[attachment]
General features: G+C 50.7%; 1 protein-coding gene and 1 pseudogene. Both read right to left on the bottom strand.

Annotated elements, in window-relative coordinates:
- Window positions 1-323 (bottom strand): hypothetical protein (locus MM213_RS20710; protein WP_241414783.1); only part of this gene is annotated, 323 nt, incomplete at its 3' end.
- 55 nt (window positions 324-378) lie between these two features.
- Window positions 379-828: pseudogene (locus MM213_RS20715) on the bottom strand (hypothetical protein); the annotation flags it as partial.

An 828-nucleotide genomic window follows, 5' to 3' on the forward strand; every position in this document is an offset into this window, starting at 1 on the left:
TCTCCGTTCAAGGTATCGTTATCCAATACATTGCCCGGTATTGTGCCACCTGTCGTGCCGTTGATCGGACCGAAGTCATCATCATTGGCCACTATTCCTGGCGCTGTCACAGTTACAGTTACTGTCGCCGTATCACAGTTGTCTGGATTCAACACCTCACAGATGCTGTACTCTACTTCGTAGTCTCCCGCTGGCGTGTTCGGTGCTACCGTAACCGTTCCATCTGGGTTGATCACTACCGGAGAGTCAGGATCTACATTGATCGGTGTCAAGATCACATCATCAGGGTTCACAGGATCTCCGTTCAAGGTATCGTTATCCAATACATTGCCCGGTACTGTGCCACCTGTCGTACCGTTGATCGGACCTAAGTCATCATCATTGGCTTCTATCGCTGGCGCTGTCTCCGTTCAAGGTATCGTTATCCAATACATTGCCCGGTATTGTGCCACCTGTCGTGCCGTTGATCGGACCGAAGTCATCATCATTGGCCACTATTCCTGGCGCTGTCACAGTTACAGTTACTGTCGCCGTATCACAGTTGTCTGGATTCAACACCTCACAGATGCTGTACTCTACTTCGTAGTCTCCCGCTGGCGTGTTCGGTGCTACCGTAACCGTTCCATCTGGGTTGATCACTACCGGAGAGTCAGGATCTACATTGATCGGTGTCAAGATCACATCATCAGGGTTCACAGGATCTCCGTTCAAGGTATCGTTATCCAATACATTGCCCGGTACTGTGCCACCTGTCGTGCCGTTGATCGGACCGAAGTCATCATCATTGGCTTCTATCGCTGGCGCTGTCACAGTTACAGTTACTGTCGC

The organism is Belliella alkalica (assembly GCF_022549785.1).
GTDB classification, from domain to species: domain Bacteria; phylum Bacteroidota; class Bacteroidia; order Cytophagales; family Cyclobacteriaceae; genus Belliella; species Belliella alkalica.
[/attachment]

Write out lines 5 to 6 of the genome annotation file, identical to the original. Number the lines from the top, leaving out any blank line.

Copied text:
- Window positions 379-828: pseudogene (locus MM213_RS20715) on the bottom strand (hypothetical protein); the annotation flags it as partial.

An 828-nucleotide genomic window follows, 5' to 3' on the forward strand; every position in this document is an offset into this window, starting at 1 on the left: